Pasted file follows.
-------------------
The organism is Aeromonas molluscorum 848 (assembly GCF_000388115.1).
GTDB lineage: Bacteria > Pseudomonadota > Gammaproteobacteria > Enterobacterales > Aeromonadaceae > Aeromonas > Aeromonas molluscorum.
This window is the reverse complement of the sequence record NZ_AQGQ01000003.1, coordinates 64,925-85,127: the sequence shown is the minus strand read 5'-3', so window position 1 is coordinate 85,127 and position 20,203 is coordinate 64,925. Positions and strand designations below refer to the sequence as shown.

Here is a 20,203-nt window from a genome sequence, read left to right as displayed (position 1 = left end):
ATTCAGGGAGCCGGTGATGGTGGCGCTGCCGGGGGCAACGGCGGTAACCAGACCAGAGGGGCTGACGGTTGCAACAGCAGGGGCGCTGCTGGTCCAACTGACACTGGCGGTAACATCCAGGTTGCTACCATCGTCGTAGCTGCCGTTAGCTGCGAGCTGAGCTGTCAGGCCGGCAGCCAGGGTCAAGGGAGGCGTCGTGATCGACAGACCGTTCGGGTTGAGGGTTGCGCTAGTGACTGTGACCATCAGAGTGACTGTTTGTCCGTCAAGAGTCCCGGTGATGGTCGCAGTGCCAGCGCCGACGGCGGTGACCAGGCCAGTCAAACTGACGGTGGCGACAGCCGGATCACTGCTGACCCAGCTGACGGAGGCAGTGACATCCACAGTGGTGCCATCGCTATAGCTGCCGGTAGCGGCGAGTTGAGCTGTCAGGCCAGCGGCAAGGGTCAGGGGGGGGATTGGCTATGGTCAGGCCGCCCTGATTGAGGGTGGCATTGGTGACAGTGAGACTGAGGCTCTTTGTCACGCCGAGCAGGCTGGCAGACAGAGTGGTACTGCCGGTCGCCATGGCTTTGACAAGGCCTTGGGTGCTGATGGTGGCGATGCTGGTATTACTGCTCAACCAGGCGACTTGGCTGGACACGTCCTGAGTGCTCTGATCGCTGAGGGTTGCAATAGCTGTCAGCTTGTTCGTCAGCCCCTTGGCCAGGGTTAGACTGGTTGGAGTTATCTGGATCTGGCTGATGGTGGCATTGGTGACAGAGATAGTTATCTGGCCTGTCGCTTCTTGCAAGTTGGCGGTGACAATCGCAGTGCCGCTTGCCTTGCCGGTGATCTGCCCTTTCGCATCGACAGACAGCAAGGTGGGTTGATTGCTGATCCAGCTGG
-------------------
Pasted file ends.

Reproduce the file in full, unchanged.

The organism is Aeromonas molluscorum 848 (assembly GCF_000388115.1).
GTDB lineage: Bacteria > Pseudomonadota > Gammaproteobacteria > Enterobacterales > Aeromonadaceae > Aeromonas > Aeromonas molluscorum.
This window is the reverse complement of the sequence record NZ_AQGQ01000003.1, coordinates 64,925-85,127: the sequence shown is the minus strand read 5'-3', so window position 1 is coordinate 85,127 and position 20,203 is coordinate 64,925. Positions and strand designations below refer to the sequence as shown.

Here is a 20,203-nt window from a genome sequence, read left to right as displayed (position 1 = left end):
ATTCAGGGAGCCGGTGATGGTGGCGCTGCCGGGGGCAACGGCGGTAACCAGACCAGAGGGGCTGACGGTTGCAACAGCAGGGGCGCTGCTGGTCCAACTGACACTGGCGGTAACATCCAGGTTGCTACCATCGTCGTAGCTGCCGTTAGCTGCGAGCTGAGCTGTCAGGCCGGCAGCCAGGGTCAAGGGAGGCGTCGTGATCGACAGACCGTTCGGGTTGAGGGTTGCGCTAGTGACTGTGACCATCAGAGTGACTGTTTGTCCGTCAAGAGTCCCGGTGATGGTCGCAGTGCCAGCGCCGACGGCGGTGACCAGGCCAGTCAAACTGACGGTGGCGACAGCCGGATCACTGCTGACCCAGCTGACGGAGGCAGTGACATCCACAGTGGTGCCATCGCTATAGCTGCCGGTAGCGGCGAGTTGAGCTGTCAGGCCAGCGGCAAGGGTCAGGGGGGGGATTGGCTATGGTCAGGCCGCCCTGATTGAGGGTGGCATTGGTGACAGTGAGACTGAGGCTCTTTGTCACGCCGAGCAGGCTGGCAGACAGAGTGGTACTGCCGGTCGCCATGGCTTTGACAAGGCCTTGGGTGCTGATGGTGGCGATGCTGGTATTACTGCTCAACCAGGCGACTTGGCTGGACACGTCCTGAGTGCTCTGATCGCTGAGGGTTGCAATAGCTGTCAGCTTGTTCGTCAGCCCCTTGGCCAGGGTTAGACTGGTTGGAGTTATCTGGATCTGGCTGATGGTGGCATTGGTGACAGAGATAGTTATCTGGCCTGTCGCTTCTTGCAAGTTGGCGGTGACAATCGCAGTGCCGCTTGCCTTGCCGGTGATCTGCCCTTTCGCATCGACAGACAGCAAGGTGGGTTGATTGCTGATCCAGCTGG